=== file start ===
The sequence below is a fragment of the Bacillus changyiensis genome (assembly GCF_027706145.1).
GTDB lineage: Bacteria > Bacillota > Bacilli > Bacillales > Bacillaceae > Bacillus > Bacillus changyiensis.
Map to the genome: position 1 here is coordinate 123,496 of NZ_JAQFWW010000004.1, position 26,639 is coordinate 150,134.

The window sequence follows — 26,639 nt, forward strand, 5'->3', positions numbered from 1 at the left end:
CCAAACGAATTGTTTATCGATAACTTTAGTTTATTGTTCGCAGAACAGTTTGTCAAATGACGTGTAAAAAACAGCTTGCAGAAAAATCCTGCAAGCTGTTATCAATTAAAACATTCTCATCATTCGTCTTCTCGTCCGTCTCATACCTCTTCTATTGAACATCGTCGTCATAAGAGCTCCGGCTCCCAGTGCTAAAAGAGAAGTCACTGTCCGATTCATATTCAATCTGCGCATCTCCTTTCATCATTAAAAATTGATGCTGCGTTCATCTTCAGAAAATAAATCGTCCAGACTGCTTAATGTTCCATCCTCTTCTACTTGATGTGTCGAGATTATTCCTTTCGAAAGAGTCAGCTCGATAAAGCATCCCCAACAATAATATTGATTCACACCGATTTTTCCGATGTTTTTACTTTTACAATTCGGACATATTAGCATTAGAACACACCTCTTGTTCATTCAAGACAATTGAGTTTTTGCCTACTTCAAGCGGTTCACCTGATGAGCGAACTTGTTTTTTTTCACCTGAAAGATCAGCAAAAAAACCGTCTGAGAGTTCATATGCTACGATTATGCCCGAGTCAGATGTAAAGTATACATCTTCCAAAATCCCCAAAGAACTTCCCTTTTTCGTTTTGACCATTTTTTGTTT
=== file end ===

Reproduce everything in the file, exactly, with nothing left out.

The sequence below is a fragment of the Bacillus changyiensis genome (assembly GCF_027706145.1).
GTDB lineage: Bacteria > Bacillota > Bacilli > Bacillales > Bacillaceae > Bacillus > Bacillus changyiensis.
Map to the genome: position 1 here is coordinate 123,496 of NZ_JAQFWW010000004.1, position 26,639 is coordinate 150,134.

The window sequence follows — 26,639 nt, forward strand, 5'->3', positions numbered from 1 at the left end:
CCAAACGAATTGTTTATCGATAACTTTAGTTTATTGTTCGCAGAACAGTTTGTCAAATGACGTGTAAAAAACAGCTTGCAGAAAAATCCTGCAAGCTGTTATCAATTAAAACATTCTCATCATTCGTCTTCTCGTCCGTCTCATACCTCTTCTATTGAACATCGTCGTCATAAGAGCTCCGGCTCCCAGTGCTAAAAGAGAAGTCACTGTCCGATTCATATTCAATCTGCGCATCTCCTTTCATCATTAAAAATTGATGCTGCGTTCATCTTCAGAAAATAAATCGTCCAGACTGCTTAATGTTCCATCCTCTTCTACTTGATGTGTCGAGATTATTCCTTTCGAAAGAGTCAGCTCGATAAAGCATCCCCAACAATAATATTGATTCACACCGATTTTTCCGATGTTTTTACTTTTACAATTCGGACATATTAGCATTAGAACACACCTCTTGTTCATTCAAGACAATTGAGTTTTTGCCTACTTCAAGCGGTTCACCTGATGAGCGAACTTGTTTTTTTTCACCTGAAAGATCAGCAAAAAAACCGTCTGAGAGTTCATATGCTACGATTATGCCCGAGTCAGATGTAAAGTATACATCTTCCAAAATCCCCAAAGAACTTCCCTTTTTCGTTTTGACCATTTTTTGTTT